The specter of primaries and primary challengers looms large in how incumbent officeholders approach their duties. When members of Congress anticipate a primary challenge, they “believe that they can reduce their vulnerability by focusing on the issues about which their primary constituency cares,” find Elaine Kamarck and James Wallner in a 2018 Brookings Institution study, and “are especially attentive to their primary constituencies when controversial issues are on the congressional agenda.” This has downstream effects as well. Party leaders in Congress, sensitive to the concerns of their fellow partisans, seek to avoid causing problems for them by structuring the legislative agenda in a way that increases the appearance of differences between the parties. The threat of a primary challenge can also discourage compromise. Lawmakers will avoid compromise because they believe primary voters will punish them for it.
Focusing on midterm cycles gives researchers a unique view of electoral participation absent the outsized attention and turnout boost garnered during presidential elections. Studying midterm nominating contests, however, presents difficulties. First, who and what appears on the ballot varies greatly from year to year. Staggered six-year Senate terms means that states will typically not have a U.S. Senate race during a midterm at least once every 12 years. Although gubernatorial contests tend to be more regular, about one-third of states do not have statewide gubernatorial elections that coincide with midterm federal contests. Additionally, top-ticket races are not always contested. We found that the lack of statewide races depresses turnout; this tendency should be considered when taking a national view of turnout during the nomination process.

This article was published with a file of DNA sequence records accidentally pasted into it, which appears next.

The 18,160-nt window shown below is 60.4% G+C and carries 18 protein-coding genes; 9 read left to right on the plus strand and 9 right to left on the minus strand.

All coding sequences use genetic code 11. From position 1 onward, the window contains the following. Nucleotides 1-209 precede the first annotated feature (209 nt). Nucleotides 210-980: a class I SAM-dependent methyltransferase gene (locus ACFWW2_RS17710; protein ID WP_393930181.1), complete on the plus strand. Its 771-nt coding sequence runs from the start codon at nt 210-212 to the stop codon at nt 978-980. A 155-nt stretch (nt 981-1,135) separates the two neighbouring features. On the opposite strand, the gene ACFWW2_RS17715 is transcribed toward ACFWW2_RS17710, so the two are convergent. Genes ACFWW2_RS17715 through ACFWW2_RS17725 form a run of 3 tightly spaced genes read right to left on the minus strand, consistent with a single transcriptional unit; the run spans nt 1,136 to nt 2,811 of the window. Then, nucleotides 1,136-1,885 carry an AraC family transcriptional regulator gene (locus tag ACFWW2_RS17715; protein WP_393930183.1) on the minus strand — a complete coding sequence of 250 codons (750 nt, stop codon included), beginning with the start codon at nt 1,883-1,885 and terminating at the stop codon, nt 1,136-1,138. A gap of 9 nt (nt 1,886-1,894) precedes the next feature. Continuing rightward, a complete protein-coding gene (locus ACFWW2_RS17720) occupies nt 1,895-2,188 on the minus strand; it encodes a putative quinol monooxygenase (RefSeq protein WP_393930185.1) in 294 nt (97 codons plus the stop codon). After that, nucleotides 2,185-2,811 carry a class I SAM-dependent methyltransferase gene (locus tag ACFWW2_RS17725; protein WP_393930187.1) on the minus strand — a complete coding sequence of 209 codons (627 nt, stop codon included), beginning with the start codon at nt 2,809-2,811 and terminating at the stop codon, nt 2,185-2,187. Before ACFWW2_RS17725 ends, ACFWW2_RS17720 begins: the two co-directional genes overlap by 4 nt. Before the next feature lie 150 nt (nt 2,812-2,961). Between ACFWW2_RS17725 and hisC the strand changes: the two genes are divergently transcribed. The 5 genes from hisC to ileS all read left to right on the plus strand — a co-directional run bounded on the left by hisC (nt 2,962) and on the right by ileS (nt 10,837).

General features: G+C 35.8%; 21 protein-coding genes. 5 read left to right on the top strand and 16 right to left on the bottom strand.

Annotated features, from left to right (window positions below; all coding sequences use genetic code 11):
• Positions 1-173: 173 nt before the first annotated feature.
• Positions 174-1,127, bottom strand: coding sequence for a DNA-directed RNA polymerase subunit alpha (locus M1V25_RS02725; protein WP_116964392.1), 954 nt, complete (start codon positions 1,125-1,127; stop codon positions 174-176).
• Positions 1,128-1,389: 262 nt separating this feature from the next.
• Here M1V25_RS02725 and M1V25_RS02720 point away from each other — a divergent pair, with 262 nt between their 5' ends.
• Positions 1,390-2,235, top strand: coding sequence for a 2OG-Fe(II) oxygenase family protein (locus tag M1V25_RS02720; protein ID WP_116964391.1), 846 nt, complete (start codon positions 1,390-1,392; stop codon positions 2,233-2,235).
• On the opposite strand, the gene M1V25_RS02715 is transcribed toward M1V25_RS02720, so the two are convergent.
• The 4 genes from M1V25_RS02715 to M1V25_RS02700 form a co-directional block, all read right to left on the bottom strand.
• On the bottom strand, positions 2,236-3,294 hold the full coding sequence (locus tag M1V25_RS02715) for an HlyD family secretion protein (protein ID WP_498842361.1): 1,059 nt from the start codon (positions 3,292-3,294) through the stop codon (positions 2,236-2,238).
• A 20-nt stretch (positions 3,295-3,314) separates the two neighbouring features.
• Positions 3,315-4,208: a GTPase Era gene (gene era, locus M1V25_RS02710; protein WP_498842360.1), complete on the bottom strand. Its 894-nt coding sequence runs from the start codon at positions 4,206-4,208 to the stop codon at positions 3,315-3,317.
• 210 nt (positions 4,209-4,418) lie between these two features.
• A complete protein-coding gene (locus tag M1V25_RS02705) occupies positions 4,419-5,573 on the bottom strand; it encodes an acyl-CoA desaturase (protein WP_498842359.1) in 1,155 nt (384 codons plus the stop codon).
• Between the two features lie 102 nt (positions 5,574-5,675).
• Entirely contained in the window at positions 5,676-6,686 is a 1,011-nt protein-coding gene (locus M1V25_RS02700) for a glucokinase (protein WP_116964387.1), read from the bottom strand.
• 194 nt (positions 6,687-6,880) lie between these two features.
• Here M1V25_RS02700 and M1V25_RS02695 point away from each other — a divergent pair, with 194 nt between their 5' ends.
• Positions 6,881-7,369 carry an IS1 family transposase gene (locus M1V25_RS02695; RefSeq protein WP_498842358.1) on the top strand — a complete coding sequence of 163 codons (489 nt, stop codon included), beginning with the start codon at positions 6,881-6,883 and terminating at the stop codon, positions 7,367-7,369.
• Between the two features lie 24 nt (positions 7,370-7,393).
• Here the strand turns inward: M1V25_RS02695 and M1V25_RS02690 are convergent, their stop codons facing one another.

Second, primaries’ timing varies by state and cycle. Unlike general elections, which take place on the same day in November throughout the nation, primary elections are held anywhere from March to September. This variability may prove a barrier to voter participation, because it makes it less likely that voters will know when to show up at the polls. We found that when states in the same region hold their primary on the same day, participation rises.
Third, some states use party conventions to shape which candidates appear on the primary ballot. In some cases, these conventions can replace an election for certain races, although no state eliminates primary elections altogether. Using nominating conventions depresses voter turnout, we found.
Finally, who is allowed to participate in primary elections varies greatly. Some states have “closed” primaries, where only those voters who have declared a party affiliation can vote in the primary for that party. Others have “open” primaries, where eligible voters can cast ballots for any party. In “top-two” and “top-four” systems, candidates from all parties are pooled into the same contest and compete for space on the general election ballot. We found that opening up primaries to all voters boosts participation.
This paper is a follow-up to BPC’s 2018 Primary Turnout and Reform Recommendations report, which found persistently low participation rates across states and over time.
Low primary turnout should be an ongoing concern for political parties, policymakers, and the public, given primaries’ outsized influence in our representative government. As these trends have intensified and turnout has yet to reach reasonable benchmarks, bold steps should be taken to increase participation in primary contests. Our analysis sheds light on the ability of various proposals to boost turnout.